Tag Archives: medieval


The medieval period was a time of notable scholarship and enlightenment (not to mention some excellent music) (oops, I just mentioned the music). So I feel that, in honour of Thomas Aquinas, Bonaventure, William of Ockham, and Duns Scotus, it is appropriate to conduct a word tasting of medieval with a bit of Q&A.

Q: Is it spelled medievalmediaeval, or mediæval?

A: Yes.

Q: Is medieval said with three or four syllables?

A: Yes.

Q: Come on, man.

A: Both versions are in use. In fact, there are quite a few ways to say it, all of them established and accepted on both sides of the Atlantic (no word on the antipodes): the first syllable can be said “med,” “mid,” or “meed,” and the i can be pronounced or not (however, you should not say “med-eye-evil”). A quick Twitter poll got about a two-to-one ratio of three-syllable sayers over four-syllable sayers.

Q: What is the difference between the medieval period and the middle ages?

A: Whether you prefer your terminology to come from Latin or Anglo-Saxon. The word medieval comes from Latin medium (‘middle’, in case it’s not obvious) and ævum (‘age’). (This does not mean that people between the ages of about 40 and 65 are medieval. But they could be if they want.) That -eval is also seen in primeval (from the ‘first age’) and coeval (‘of the same age’).

Q: When was the medieval period?

A: Um. Well, it started after the fall of the Roman Empire, so the Early Middle Ages began around AD 500 (also known as 500 CE). That was before Anglo-Saxons even invaded Britain. But the High Middle Ages, the glory days of the medieval era, started around AD 1000 (which is also about the time Old English shaded into Middle English), and the Late Middle Ages – which had plagues and things like that and sloped into the Renaissance – started around 1300 and ended around 1500 (which is also when Middle English graduated to Early Modern English). But it’s fuzzy, not least of which because the Middle Ages are typically defined as having been before the Renaissance, and the Renaissance started at different times in different parts of Europe and, let’s be honest, kind of overlapped with the medieval period, because the future does not arrive at the same speed everywhere and for all people. Oh, and outside of Europe, which is most of the world, they had their own cultural developments at their own speed and in their own ways. I heartily encourage studying cultures all around the world through history, because they’re absolutely fascinating. You also get insights into your own perspectives.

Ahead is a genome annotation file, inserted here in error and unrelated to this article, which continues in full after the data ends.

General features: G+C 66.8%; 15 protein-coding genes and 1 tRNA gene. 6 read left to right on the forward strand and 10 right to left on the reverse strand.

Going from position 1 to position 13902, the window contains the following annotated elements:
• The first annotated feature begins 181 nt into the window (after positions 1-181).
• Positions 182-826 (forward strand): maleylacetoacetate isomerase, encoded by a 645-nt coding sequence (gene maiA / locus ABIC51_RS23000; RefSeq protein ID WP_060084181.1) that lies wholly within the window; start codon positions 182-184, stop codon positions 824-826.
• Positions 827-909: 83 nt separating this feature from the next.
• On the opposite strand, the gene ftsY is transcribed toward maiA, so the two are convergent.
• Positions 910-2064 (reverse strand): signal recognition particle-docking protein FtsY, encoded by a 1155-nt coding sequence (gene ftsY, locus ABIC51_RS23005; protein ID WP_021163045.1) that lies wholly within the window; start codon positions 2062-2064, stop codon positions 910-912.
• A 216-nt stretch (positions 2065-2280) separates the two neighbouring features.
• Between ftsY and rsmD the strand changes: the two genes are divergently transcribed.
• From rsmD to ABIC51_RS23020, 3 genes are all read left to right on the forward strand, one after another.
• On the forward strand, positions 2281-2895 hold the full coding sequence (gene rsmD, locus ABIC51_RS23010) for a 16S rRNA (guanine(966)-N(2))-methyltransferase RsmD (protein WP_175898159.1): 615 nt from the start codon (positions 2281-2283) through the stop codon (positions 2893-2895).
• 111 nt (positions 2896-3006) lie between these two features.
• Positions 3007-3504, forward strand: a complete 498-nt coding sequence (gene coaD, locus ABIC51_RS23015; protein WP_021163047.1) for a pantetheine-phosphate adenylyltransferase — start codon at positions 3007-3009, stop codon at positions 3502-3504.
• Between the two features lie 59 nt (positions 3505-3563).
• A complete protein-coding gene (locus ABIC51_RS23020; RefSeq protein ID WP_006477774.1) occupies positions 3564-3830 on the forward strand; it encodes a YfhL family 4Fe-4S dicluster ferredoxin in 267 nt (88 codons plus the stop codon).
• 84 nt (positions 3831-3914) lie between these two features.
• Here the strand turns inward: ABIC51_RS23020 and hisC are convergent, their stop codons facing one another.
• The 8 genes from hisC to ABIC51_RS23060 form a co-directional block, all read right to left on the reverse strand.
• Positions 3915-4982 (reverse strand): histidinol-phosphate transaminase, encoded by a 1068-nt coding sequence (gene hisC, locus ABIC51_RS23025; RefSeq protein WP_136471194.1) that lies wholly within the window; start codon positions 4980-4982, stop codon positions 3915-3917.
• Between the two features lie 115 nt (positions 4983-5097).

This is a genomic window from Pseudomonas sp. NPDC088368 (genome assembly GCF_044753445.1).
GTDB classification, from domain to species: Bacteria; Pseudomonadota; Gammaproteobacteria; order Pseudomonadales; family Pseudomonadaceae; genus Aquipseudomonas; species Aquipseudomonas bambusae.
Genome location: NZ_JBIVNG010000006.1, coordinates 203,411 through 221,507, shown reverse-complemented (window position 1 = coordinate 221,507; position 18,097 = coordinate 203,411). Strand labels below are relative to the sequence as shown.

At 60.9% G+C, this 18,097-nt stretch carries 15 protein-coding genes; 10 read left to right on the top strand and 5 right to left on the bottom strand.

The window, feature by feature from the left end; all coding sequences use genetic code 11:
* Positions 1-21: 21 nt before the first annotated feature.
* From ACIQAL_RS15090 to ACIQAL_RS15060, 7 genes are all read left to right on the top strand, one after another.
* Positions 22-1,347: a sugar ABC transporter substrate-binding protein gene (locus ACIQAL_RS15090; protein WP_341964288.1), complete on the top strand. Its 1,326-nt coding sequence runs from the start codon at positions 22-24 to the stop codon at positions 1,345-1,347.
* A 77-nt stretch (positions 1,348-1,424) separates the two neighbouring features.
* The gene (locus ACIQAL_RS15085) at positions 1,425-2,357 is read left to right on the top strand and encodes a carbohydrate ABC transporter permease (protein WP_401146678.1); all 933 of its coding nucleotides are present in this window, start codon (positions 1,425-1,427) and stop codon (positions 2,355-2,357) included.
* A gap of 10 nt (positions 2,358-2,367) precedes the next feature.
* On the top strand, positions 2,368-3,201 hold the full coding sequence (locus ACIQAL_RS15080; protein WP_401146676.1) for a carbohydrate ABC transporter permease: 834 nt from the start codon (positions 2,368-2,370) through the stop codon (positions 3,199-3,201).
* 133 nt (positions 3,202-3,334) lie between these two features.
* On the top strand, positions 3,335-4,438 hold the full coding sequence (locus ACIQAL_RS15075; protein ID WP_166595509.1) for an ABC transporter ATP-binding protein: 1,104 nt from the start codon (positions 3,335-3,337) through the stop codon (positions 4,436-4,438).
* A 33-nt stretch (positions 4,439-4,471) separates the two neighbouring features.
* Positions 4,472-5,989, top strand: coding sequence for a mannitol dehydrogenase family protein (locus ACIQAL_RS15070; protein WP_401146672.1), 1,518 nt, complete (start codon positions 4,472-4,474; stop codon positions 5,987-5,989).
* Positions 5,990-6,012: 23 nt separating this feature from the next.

Q: The medieval era wasn’t a great time to live, was it?

A: If you require central heating, indoor plumbing, and internet, the medieval period may not be for you. But people in nearly all places and times find ways to be happy, and there was certainly a lot of great culture. Intellectual advancements. Splendid art. Excellent music. Here, listen to this.

Q: But weren’t they the “dark ages”?

A: You’re thinking of the Early Middle Ages, which are sometimes called the “dark ages” not because they were dim and nasty but just because we don’t have all that much surviving information from the time – more gets dug up (literally) every year, but, you know, it was a while ago, and not nearly as many things got written down then, either.

Q: So you’re saying the medieval era wasn’t evil.

A: Not medi-evil, not maxi-evil, just people being people. It had its wars and nasty politics and so on, to be sure, but so do we. And yes, we know more and understand more now than they did then, but they knew more and understood more than the people who came before them. Just bad luck that medieval sounds that way.

English language time machine

Hop into a time machine to travel back in the history of the English language! How do you think it will go? Step out and talk with people from olden times who use quaint words and a bit of thou and –eth? Heh heh. Find out what’s really waiting for you as you travel back through the history of England in my latest article for The Week:

What the English of Shakespeare, Beowulf, and King Arthur actually sounded like

Complete with video clips!

(And yes, before you say it, “the English of King Arthur” is, shall we say, a trick question.)